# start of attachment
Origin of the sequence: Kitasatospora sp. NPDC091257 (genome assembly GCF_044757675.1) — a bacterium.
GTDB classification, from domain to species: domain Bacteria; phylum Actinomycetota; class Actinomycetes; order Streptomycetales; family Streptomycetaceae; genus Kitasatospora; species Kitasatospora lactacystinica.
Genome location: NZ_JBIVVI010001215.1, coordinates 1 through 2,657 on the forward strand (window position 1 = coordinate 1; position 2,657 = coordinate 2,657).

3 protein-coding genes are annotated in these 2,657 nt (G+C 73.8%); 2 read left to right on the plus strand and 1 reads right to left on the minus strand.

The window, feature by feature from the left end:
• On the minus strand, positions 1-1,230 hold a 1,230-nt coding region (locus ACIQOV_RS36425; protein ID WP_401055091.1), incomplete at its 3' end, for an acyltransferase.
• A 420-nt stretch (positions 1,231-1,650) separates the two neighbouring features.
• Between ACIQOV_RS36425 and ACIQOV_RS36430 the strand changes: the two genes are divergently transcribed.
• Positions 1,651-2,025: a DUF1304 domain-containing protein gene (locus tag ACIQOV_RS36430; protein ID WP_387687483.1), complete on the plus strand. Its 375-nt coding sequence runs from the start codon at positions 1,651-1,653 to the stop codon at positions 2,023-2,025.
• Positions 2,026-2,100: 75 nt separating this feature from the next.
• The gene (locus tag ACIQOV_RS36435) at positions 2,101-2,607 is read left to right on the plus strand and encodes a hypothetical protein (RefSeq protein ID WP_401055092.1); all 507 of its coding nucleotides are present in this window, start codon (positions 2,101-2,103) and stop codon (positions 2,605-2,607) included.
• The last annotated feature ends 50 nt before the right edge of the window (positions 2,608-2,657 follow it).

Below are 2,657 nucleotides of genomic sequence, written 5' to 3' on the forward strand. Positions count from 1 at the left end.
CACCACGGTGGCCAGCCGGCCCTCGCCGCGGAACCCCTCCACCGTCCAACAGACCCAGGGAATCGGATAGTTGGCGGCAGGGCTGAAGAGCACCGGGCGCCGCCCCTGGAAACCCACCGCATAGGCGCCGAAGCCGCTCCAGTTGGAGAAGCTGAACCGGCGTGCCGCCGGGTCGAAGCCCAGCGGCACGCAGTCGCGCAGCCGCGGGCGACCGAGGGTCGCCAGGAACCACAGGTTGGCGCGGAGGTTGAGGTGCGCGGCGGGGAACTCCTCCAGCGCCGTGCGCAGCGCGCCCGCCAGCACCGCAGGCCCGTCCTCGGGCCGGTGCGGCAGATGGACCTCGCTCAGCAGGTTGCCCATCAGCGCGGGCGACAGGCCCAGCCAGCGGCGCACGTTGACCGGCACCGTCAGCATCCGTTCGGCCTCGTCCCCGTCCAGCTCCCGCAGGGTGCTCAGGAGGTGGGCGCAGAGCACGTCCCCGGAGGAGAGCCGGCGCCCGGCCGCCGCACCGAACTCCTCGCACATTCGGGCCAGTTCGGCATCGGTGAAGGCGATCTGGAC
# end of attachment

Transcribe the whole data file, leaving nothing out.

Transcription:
Origin of the sequence: Kitasatospora sp. NPDC091257 (genome assembly GCF_044757675.1) — a bacterium.
GTDB classification, from domain to species: domain Bacteria; phylum Actinomycetota; class Actinomycetes; order Streptomycetales; family Streptomycetaceae; genus Kitasatospora; species Kitasatospora lactacystinica.
Genome location: NZ_JBIVVI010001215.1, coordinates 1 through 2,657 on the forward strand (window position 1 = coordinate 1; position 2,657 = coordinate 2,657).

3 protein-coding genes are annotated in these 2,657 nt (G+C 73.8%); 2 read left to right on the plus strand and 1 reads right to left on the minus strand.

The window, feature by feature from the left end:
• On the minus strand, positions 1-1,230 hold a 1,230-nt coding region (locus ACIQOV_RS36425; protein ID WP_401055091.1), incomplete at its 3' end, for an acyltransferase.
• A 420-nt stretch (positions 1,231-1,650) separates the two neighbouring features.
• Between ACIQOV_RS36425 and ACIQOV_RS36430 the strand changes: the two genes are divergently transcribed.
• Positions 1,651-2,025: a DUF1304 domain-containing protein gene (locus tag ACIQOV_RS36430; protein ID WP_387687483.1), complete on the plus strand. Its 375-nt coding sequence runs from the start codon at positions 1,651-1,653 to the stop codon at positions 2,023-2,025.
• Positions 2,026-2,100: 75 nt separating this feature from the next.
• The gene (locus tag ACIQOV_RS36435) at positions 2,101-2,607 is read left to right on the plus strand and encodes a hypothetical protein (RefSeq protein ID WP_401055092.1); all 507 of its coding nucleotides are present in this window, start codon (positions 2,101-2,103) and stop codon (positions 2,605-2,607) included.
• The last annotated feature ends 50 nt before the right edge of the window (positions 2,608-2,657 follow it).

Below are 2,657 nucleotides of genomic sequence, written 5' to 3' on the forward strand. Positions count from 1 at the left end.
CACCACGGTGGCCAGCCGGCCCTCGCCGCGGAACCCCTCCACCGTCCAACAGACCCAGGGAATCGGATAGTTGGCGGCAGGGCTGAAGAGCACCGGGCGCCGCCCCTGGAAACCCACCGCATAGGCGCCGAAGCCGCTCCAGTTGGAGAAGCTGAACCGGCGTGCCGCCGGGTCGAAGCCCAGCGGCACGCAGTCGCGCAGCCGCGGGCGACCGAGGGTCGCCAGGAACCACAGGTTGGCGCGGAGGTTGAGGTGCGCGGCGGGGAACTCCTCCAGCGCCGTGCGCAGCGCGCCCGCCAGCACCGCAGGCCCGTCCTCGGGCCGGTGCGGCAGATGGACCTCGCTCAGCAGGTTGCCCATCAGCGCGGGCGACAGGCCCAGCCAGCGGCGCACGTTGACCGGCACCGTCAGCATCCGTTCGGCCTCGTCCCCGTCCAGCTCCCGCAGGGTGCTCAGGAGGTGGGCGCAGAGCACGTCCCCGGAGGAGAGCCGGCGCCCGGCCGCCGCACCGAACTCCTCGCACATTCGGGCCAGTTCGGCATCGGTGAAGGCGATCTGGAC